This project studies the effects on (future) per capita economic growth of different drivers of demographic change and rising inequality in OECD countries. We focus on the effects of (i) declining fertility, (ii) rising life expectancy, (iii) skill-biased technical change and (iv) the intergenerational transmission of heterogeneous innate ability and accumulated financial wealth (bequests).
Methodologically, we construct, calibrate, validate, and simulate two general equilibrium models with overlapping generations (OLG) of altruistic parents and children. Key endogenous variables in our models are employment, the retirement decision of older workers, physical capital formation, education and human capital formation, economic growth and income, welfare, and welfare inequality.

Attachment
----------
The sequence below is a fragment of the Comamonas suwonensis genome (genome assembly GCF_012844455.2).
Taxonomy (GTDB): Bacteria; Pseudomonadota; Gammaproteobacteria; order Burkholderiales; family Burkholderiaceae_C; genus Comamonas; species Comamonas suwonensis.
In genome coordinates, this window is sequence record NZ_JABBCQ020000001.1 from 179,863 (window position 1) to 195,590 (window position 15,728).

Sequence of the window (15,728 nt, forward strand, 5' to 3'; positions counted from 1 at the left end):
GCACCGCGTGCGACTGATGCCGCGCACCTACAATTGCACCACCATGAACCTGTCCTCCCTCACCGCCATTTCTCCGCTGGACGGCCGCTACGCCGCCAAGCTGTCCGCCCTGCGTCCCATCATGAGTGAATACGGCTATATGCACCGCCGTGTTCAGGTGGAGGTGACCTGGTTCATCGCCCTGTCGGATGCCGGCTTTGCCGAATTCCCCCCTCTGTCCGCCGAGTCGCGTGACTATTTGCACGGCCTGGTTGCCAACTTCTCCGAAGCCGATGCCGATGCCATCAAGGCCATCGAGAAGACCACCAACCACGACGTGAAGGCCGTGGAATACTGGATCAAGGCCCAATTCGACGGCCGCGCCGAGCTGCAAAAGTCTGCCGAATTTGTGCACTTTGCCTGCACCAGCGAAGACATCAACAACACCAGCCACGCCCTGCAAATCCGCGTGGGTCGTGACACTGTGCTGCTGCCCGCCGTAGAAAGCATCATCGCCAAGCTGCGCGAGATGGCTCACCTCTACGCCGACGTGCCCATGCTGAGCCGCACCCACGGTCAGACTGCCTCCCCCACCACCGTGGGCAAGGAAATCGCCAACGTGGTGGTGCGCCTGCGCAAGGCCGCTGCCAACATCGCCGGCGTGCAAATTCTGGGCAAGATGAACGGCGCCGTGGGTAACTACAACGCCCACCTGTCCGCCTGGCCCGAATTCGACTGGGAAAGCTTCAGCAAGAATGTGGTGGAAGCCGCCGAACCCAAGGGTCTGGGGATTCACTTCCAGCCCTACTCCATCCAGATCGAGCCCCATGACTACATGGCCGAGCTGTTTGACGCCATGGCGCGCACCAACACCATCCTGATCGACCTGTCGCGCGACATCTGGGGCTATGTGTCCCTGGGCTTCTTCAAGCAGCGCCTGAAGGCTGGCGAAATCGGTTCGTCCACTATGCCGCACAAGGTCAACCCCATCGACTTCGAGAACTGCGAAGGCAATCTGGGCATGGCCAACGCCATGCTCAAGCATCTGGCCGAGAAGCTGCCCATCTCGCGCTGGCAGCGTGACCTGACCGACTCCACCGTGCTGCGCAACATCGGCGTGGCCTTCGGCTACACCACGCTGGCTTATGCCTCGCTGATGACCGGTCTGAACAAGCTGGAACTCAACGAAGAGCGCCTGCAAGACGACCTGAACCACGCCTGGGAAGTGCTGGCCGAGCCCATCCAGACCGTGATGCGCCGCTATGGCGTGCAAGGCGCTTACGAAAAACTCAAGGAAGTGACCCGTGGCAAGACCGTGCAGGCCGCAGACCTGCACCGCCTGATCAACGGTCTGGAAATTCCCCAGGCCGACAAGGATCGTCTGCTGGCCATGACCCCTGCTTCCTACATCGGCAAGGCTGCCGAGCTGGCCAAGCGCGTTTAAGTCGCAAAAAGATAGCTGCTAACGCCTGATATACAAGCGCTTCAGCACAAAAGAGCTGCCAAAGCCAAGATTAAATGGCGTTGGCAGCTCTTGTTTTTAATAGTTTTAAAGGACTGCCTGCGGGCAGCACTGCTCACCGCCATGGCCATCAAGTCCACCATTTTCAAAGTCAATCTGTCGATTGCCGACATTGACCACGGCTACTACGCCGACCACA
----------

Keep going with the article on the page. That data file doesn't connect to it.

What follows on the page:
Our research should allow us to answer two major questions. The first is whether demographic change, skill-biased technical change, and the intergenerational transmission of ability and financial wealth are pushing OECD countries into a very long period of poor per capita growth (a so-called secular stagnation) and rising inequality. The second is what public policies (mainly fiscal policies) are the most appropriate to cope with these challenges. We think of tax policies (e.g. taxes on wealth and inheritances) and different types of government spending (e.g. education spending), among others.